Herman P. Eberharter

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Herman P. Eberharter
Herman P. Eberharter (Pennsylvania Congressman).jpg
Member of the U.S. House of Representatives
from Pennsylvania's 28th district
In office
January 3, 1953 – September 9, 1958
Preceded by Carroll D. Kearns
Succeeded by William S. Moorhead
Member of the U.S. House of Representatives
from Pennsylvania's 32nd district
In office
January 3, 1945 – January 3, 1953
Preceded by James A. Wright
Succeeded by District eliminated
In office
January 3, 1937 – January 3, 1943
Preceded by Theodore L. Moritz
Succeeded by James A. Wright
Member of the U.S. House of Representatives
from Pennsylvania's 31st district
In office
January 3, 1943 – January 3, 1945
Preceded by Samuel A. Weiss
Succeeded by James G. Fulton
Member of the Pennsylvania House of Representatives
In office
1935–1936
Personal details
Born (1892-04-29)April 29, 1892
Pittsburgh, Pennsylvania
Died September 9, 1958(1958-09-09) (aged 66)
Arlington, Virginia
Political party Democratic

Herman Peter Eberharter (April 29, 1892 – September 9, 1958) was a Democratic member of the U.S. House of Representatives from Pennsylvania.

Biography[edit]

Eberharter was born in Pittsburgh, Pennsylvania. During the First World War, he served in the United States Army as a private in the 20th Infantry Regiment and was commissioned as a second lieutenant. He continued to serve in the military as a member of the Officers’ Reserve Corps, and attained the rank of major. He graduated from Duquesne University Law School in 1925 and became an attorney in Pittsburgh. He became a member of the Pennsylvania House of Representatives in 1935 and 1936.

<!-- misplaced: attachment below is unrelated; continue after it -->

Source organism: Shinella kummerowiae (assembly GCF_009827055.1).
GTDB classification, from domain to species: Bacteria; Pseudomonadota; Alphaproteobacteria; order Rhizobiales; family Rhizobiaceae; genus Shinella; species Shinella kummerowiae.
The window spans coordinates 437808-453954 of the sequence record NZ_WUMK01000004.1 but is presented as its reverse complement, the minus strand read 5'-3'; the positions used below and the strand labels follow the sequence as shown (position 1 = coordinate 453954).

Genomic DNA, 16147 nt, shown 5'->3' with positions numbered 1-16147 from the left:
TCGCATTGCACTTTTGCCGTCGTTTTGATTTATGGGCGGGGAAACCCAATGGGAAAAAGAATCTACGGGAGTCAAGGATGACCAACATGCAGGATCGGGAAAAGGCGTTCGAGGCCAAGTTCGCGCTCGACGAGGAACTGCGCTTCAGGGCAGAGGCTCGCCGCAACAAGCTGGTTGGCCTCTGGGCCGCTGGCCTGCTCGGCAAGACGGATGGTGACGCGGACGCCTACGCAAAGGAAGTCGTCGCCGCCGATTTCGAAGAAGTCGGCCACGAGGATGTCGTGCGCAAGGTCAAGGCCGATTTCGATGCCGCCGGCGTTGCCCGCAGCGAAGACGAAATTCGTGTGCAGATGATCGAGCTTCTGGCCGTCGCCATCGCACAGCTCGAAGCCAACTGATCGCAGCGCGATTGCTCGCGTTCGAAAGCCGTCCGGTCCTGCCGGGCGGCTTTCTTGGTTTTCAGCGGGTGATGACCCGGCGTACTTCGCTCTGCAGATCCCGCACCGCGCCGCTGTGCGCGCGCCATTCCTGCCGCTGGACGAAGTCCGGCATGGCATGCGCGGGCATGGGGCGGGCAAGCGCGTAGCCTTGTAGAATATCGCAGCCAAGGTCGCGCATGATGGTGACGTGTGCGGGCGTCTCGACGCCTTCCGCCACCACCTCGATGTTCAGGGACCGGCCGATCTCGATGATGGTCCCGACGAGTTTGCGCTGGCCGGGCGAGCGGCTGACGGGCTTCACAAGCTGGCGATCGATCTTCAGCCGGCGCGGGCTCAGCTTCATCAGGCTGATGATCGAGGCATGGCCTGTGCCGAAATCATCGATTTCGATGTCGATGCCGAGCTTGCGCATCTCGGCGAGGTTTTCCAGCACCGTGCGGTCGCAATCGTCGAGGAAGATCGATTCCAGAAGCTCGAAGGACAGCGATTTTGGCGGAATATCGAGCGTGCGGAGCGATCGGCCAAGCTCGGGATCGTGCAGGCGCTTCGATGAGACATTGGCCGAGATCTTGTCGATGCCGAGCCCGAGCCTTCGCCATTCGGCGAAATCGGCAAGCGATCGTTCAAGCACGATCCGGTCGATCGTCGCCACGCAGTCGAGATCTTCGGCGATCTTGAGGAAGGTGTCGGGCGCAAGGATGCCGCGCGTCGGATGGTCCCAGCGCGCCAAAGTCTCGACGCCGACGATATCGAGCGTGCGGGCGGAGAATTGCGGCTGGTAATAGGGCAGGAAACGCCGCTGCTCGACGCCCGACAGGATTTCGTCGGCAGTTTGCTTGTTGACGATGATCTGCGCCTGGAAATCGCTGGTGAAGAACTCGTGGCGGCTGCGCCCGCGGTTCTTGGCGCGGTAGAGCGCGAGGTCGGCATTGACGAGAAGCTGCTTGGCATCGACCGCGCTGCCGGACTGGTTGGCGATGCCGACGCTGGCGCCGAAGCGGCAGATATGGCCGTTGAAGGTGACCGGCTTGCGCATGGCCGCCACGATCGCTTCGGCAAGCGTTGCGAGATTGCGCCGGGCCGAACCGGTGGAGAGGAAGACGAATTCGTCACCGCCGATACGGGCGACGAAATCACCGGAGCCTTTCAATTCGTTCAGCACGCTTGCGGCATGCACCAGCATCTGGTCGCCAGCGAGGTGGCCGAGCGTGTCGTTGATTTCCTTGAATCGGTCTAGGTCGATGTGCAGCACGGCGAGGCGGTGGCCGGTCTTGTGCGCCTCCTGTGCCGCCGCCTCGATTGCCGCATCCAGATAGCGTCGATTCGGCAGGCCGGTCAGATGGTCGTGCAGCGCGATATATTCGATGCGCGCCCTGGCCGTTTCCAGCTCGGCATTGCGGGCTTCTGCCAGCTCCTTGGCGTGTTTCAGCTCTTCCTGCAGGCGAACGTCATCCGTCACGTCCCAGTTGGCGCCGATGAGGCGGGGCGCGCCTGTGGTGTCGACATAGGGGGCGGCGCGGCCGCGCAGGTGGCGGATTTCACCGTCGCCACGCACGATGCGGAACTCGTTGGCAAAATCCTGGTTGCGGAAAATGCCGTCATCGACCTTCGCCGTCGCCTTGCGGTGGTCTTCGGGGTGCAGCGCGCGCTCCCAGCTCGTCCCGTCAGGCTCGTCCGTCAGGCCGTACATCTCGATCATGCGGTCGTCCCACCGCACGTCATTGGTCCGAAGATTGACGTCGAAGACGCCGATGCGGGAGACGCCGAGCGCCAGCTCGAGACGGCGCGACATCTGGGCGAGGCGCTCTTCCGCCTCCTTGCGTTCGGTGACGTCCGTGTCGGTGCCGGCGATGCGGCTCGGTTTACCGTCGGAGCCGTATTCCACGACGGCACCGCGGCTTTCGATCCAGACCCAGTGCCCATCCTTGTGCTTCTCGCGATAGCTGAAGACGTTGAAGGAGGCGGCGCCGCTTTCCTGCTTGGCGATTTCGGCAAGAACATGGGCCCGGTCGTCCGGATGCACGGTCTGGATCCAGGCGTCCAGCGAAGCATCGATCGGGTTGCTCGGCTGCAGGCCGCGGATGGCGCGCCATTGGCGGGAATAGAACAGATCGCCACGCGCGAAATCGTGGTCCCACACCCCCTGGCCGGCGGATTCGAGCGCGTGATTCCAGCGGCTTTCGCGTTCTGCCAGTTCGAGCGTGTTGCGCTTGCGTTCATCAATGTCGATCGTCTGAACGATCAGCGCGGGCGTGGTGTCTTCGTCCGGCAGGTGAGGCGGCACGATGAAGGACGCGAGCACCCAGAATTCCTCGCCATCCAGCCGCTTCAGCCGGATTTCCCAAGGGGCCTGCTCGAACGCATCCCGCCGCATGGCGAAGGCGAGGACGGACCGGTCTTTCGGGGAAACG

He was elected as a Democrat to the Seventy-fifth and to the ten succeeding Congresses. He served from January 3, 1937, until his death in Arlington, Virginia. he was buried at Mount Carmel Cemetery in Pittsburgh

In 1945, Ebeharter introduced the legislation that gave official Congressional approval of the Pledge of Allegiance.[1] Beginning with the 78th United States Congress, he sat as a member of the United States House Committee on Ways and Means.[2]

Eberharter was a member of the Dies Committee, which received the "Yellow Report" alleging Japanese-American espionage during World War II based on cultural traits such as Buddhist faith and a high proportion of fishermen among the population. Eberharter was the only member of the committee to openly express opposition to wartime internment of Japanese Americans.[3]

A confidential 1943 analysis of the House Foreign Affairs Committee by Isaiah Berlin for the British Foreign Office described Eberharter as[4]

A New Dealer from Pittsburg [sic] of Austrian origin; internationalist-minded, and perhaps inclined to go slightly faster and further than the Administration. His position is well indicated by the fact that recently he urged that in the renewal of Lend-Lease there should be no implication in the wording that repayment is expected from the recipients. A Catholic; age 50; interested in the Austrian Legion.

References[edit]

Notes[edit]

  1. ^ University of Rochester - Francis Bellamy
  2. ^ House Ways and Means Committee
  3. ^ Myer, Dillon S. Uprooted Americans. Tucson: U of Arizona P, 1971. p. 19.
  4. ^ Hachey, Thomas E. (Winter 1973–1974). "American Profiles on Capitol Hill: A Confidential Study for the British Foreign Office in 1943" (PDF). Wisconsin Magazine of History. 57 (2): 141–153. JSTOR 4634869. Archived from the original (PDF) on 2013-10-21. 
United States House of Representatives
Preceded by
Theodore L. Moritz
Member of the U.S. House of Representatives
from Pennsylvania's 32nd congressional district

1937–1943
Succeeded by
James A. Wright
Preceded by
Samuel A. Weiss
Member of the U.S. House of Representatives
from Pennsylvania's 31st congressional district

1943–1945
Succeeded by
James G. Fulton
Preceded by
James A. Wright
Member of the U.S. House of Representatives
from Pennsylvania's 32nd congressional district

1945–1953
Succeeded by
District Eliminated
Preceded by
Carroll D. Kearns
Member of the U.S. House of Representatives
from Pennsylvania's 28th congressional district

1953–1958
Succeeded by
William S. Moorhead